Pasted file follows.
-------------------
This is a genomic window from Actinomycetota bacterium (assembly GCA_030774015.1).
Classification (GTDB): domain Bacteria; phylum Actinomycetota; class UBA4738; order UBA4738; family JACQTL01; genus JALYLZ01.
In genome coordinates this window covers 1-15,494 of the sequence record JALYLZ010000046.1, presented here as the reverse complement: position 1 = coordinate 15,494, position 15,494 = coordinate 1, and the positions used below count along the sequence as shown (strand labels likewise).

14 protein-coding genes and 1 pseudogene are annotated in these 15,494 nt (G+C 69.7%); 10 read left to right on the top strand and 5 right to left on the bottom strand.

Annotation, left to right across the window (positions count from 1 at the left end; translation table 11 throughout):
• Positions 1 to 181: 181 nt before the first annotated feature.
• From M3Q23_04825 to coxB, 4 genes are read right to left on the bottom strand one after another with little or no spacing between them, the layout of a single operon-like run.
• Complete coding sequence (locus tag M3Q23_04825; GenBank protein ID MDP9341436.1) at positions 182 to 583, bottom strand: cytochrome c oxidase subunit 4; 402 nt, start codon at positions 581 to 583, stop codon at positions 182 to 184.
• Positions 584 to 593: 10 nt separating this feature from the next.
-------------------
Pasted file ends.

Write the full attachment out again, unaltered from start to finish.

This is a genomic window from Actinomycetota bacterium (assembly GCA_030774015.1).
Classification (GTDB): domain Bacteria; phylum Actinomycetota; class UBA4738; order UBA4738; family JACQTL01; genus JALYLZ01.
In genome coordinates this window covers 1-15,494 of the sequence record JALYLZ010000046.1, presented here as the reverse complement: position 1 = coordinate 15,494, position 15,494 = coordinate 1, and the positions used below count along the sequence as shown (strand labels likewise).

14 protein-coding genes and 1 pseudogene are annotated in these 15,494 nt (G+C 69.7%); 10 read left to right on the top strand and 5 right to left on the bottom strand.

Annotation, left to right across the window (positions count from 1 at the left end; translation table 11 throughout):
• Positions 1 to 181: 181 nt before the first annotated feature.
• From M3Q23_04825 to coxB, 4 genes are read right to left on the bottom strand one after another with little or no spacing between them, the layout of a single operon-like run.
• Complete coding sequence (locus tag M3Q23_04825; GenBank protein ID MDP9341436.1) at positions 182 to 583, bottom strand: cytochrome c oxidase subunit 4; 402 nt, start codon at positions 581 to 583, stop codon at positions 182 to 184.
• Positions 584 to 593: 10 nt separating this feature from the next.